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Richard Wright

The Life and Times

Hazel Rowley

Paperback

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Other Editions of This Title:
Paperback (8/1/2002)

Description

Consistently an outsider—a child of the fundamentalist South with an eighth-grade education, a self-taught intellectual, a black man married to a white woman—Richard Wright nonetheless became the unparalleled voice of his time. The first full-scale biography of the author best known for his searing novels Black Boy and Native Son, Richard Wright: The Life and Times brings the man and his work—in all their complexity and distinction—to vibrant life. Acclaimed biographer Hazel Rowley chronicles Wright’s unprecedented journey from a sharecropper’s shack in Mississippi to Chicago’s South Side to international renown as a writer and outspoken critic of racism.
            Drawing on journals, letters, and eyewitness accounts, Richard Wright probes the author’s relationships with Langston Hughes and Ralph Ellison, his attraction to Communism, and his so-called exile in France. Skillfully interweaving quotes from Wright’s own writings, Rowley deftly portrays a passionate, courageous, and flawed man who would become one of our most enduring literary figures.
 
“Splendid. . . . Richard Wright is well written, prodigiously researched, and nicely paced, a compelling evocation of the man, his craft, and the different worlds through which he moved.”—Michael J. Ybarra, Wall Street Journal
 
“A welcome and illuminating work . . . [Rowley] does an outstanding job. . . . Rich and revealing.”—Megan Harlan, San Francisco Chronicle
 
“A magnificent biography, subtle and insightful. . . . Rowley writes with style and grace, and her research on Wright is prodigious.”—Howard Zinn, The Week
 


Praise For Richard Wright: The Life and Times

Thorough and engrossing from the first page to the last”
— Jame Lamar

“In her excellent, entirely readable Richard Wright, Hazel Rowley accomplishes what [previous biographer] Michel Fabre would have liked to do with once-guarded letters, aging witnesses, previously unidentified girlfriends. . . . Mostly, Rowley concentrates on telling Wright’s very powerful story.”


— Darryl Pinckney

“Absorbing.”


— New Yorker

“Splendid. . . . Richard Wright is well written, prodigiously researched, and nicely paced, a compelling evocation of the man, his craft, and the different worlds through which he moved.”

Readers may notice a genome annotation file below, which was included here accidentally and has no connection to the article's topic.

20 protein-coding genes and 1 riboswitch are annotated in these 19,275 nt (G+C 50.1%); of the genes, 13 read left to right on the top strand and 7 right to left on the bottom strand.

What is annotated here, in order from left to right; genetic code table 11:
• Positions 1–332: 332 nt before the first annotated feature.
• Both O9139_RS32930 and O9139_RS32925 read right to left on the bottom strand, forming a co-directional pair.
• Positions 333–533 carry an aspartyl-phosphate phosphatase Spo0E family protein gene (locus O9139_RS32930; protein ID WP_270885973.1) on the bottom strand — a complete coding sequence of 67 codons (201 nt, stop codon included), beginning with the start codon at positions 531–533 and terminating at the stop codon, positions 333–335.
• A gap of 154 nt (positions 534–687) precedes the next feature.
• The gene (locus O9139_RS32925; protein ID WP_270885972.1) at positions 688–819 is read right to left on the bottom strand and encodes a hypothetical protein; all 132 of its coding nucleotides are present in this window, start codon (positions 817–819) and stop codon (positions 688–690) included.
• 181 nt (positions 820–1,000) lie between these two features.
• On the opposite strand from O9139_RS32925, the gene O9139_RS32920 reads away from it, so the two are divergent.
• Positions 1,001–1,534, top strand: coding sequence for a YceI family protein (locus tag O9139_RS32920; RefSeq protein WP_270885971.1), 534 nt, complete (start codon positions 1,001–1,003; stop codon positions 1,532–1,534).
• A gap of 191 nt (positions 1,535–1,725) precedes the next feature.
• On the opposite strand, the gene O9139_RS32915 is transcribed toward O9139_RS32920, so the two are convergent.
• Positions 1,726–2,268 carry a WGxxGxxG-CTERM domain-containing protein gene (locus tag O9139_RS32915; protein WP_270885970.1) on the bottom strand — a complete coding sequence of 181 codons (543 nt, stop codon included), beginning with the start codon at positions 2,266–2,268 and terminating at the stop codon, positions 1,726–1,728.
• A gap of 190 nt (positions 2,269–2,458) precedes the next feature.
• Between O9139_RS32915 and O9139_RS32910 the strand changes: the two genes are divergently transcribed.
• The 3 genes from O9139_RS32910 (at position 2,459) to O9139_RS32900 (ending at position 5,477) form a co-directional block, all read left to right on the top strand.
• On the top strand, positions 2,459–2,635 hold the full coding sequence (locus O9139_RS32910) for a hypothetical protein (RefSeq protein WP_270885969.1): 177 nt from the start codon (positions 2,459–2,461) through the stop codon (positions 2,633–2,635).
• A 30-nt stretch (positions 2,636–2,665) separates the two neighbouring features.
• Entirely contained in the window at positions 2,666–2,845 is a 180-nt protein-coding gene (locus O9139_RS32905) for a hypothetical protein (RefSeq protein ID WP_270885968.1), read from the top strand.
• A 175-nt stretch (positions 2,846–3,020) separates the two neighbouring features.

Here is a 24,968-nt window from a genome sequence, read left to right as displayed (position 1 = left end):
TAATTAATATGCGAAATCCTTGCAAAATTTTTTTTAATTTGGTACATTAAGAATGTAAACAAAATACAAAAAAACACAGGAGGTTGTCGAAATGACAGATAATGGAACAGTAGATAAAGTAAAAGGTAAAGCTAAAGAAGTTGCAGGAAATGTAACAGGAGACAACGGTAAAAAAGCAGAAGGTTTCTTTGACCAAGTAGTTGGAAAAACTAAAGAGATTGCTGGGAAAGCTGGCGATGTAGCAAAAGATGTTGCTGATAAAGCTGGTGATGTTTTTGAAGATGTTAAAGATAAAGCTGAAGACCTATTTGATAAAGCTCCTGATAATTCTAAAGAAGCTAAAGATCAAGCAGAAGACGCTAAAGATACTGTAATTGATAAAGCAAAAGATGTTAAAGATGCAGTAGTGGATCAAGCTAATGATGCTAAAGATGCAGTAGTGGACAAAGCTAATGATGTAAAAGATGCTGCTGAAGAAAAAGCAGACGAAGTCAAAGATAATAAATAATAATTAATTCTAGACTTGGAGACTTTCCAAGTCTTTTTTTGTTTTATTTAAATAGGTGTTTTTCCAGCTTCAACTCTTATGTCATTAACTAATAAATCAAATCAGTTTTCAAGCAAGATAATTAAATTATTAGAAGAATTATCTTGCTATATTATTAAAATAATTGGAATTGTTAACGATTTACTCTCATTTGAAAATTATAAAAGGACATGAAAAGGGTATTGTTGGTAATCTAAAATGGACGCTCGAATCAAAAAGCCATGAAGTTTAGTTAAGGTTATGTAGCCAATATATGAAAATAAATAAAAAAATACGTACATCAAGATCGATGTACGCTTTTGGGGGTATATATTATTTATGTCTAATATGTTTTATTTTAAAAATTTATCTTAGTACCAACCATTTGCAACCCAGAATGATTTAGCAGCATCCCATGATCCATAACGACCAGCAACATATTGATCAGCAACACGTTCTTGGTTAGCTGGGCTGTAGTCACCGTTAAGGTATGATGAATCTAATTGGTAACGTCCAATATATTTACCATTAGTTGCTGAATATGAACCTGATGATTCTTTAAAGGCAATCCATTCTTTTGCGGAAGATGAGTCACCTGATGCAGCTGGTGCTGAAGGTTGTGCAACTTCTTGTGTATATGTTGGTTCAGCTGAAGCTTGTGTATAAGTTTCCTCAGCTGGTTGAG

— Michael J. Ybarra

“A welcome and illuminating work . . . [Rowley] does an outstanding job. . . . Rich and revealing.”


— Megan Harlan

“A magnificent biography, subtle and insightful. . . . Rowley writes with style and grace, and her research on Wright is prodigious.”


— Howard Zinn

"Rowley is an unobtrusive biographer who has written a well-balanced and thoroughly readable book. It now stands as the best account of Wright's life."
— Peter Byrne

"For the first time, Wright's complicated life and work are fully and justly illuminated."
— Booklist

"Tirelessly, imaginatively researched and elegantly written, [the book] examines this enigmatic native son with an exacting but also finely sympathetic eye. The result is a portrait of uncommon penetration and skill--surely one of the finest literary biographies to appear in many a year."
— Arnold Rampersad, author of The Life of Langston Hughes

"A first-rate biography worthy of its towering, larger-than-life subject."
— Gerald Early

"Of the books written on Wright to date, [this] new biography . . . is more informative, comprehensive and insightful than any of the earlier efforts. . . . A superb book from start to finish."
— Robert Fleming

"Rowley has produced the definitive Wright biography. . . . Rowley's work is everything a literary biography should be: a rich, impeccably detailed rendering of the historical and biographical circumstances surrounding a writer's work. Critics and teachers of Wright will find Rowley's work indispensable. Through her careful research . . . Rowley offers readers new facets of Wright as a writer and person, demonstrating above all the heavy toll that Wright's heroic, groundbreaking anti-racism took on his financial, political, aned psychological well-being."
— Andrew Strombeck

University of Chicago Press, 9780226730387, 638pp.

Publication Date: February 15, 2008



About the Author

Hazel Rowley is the author of, most recently, Tête-à-Tête: The Tumultuous Lives and Loves of Simone de Beauvoir and Jean-Paul Sartre, which has been translated into twelve languages. During the writing of this book, she was a fellow at the Du Bois Institute for Afro-American Research at Harvard, a Rockefeller fellow at the University of Iowa, and a Bunting fellow at Radcliffe College, Harvard University.